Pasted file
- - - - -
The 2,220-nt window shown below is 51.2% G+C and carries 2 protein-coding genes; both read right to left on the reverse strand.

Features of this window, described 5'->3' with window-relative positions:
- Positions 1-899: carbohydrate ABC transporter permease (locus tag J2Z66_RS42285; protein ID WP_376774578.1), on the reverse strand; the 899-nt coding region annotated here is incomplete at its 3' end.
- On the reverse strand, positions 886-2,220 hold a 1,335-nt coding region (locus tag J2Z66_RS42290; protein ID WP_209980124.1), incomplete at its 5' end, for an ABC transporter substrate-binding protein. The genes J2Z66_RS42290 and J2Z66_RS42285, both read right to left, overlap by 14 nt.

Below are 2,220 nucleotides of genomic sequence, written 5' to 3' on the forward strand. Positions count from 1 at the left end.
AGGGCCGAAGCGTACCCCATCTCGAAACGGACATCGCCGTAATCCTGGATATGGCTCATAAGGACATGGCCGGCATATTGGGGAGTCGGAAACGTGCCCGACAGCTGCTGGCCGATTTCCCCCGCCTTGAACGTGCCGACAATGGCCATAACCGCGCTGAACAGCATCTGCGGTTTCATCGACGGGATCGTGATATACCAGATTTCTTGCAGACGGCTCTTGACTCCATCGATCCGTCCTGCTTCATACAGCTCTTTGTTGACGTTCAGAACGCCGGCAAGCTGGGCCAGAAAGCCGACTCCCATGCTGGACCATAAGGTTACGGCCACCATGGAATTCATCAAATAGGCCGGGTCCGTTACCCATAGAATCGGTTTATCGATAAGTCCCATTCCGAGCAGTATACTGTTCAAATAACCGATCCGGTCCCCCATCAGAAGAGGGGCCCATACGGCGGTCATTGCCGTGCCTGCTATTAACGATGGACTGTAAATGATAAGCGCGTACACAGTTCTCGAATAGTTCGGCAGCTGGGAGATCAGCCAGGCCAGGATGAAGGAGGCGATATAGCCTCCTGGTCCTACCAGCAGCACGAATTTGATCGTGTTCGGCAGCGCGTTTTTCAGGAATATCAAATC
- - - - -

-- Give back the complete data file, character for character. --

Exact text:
The 2,220-nt window shown below is 51.2% G+C and carries 2 protein-coding genes; both read right to left on the reverse strand.

Features of this window, described 5'->3' with window-relative positions:
- Positions 1-899: carbohydrate ABC transporter permease (locus tag J2Z66_RS42285; protein ID WP_376774578.1), on the reverse strand; the 899-nt coding region annotated here is incomplete at its 3' end.
- On the reverse strand, positions 886-2,220 hold a 1,335-nt coding region (locus tag J2Z66_RS42290; protein ID WP_209980124.1), incomplete at its 5' end, for an ABC transporter substrate-binding protein. The genes J2Z66_RS42290 and J2Z66_RS42285, both read right to left, overlap by 14 nt.

Below are 2,220 nucleotides of genomic sequence, written 5' to 3' on the forward strand. Positions count from 1 at the left end.
AGGGCCGAAGCGTACCCCATCTCGAAACGGACATCGCCGTAATCCTGGATATGGCTCATAAGGACATGGCCGGCATATTGGGGAGTCGGAAACGTGCCCGACAGCTGCTGGCCGATTTCCCCCGCCTTGAACGTGCCGACAATGGCCATAACCGCGCTGAACAGCATCTGCGGTTTCATCGACGGGATCGTGATATACCAGATTTCTTGCAGACGGCTCTTGACTCCATCGATCCGTCCTGCTTCATACAGCTCTTTGTTGACGTTCAGAACGCCGGCAAGCTGGGCCAGAAAGCCGACTCCCATGCTGGACCATAAGGTTACGGCCACCATGGAATTCATCAAATAGGCCGGGTCCGTTACCCATAGAATCGGTTTATCGATAAGTCCCATTCCGAGCAGTATACTGTTCAAATAACCGATCCGGTCCCCCATCAGAAGAGGGGCCCATACGGCGGTCATTGCCGTGCCTGCTATTAACGATGGACTGTAAATGATAAGCGCGTACACAGTTCTCGAATAGTTCGGCAGCTGGGAGATCAGCCAGGCCAGGATGAAGGAGGCGATATAGCCTCCTGGTCCTACCAGCAGCACGAATTTGATCGTGTTCGGCAGCGCGTTTTTCAGGAATATCAAATC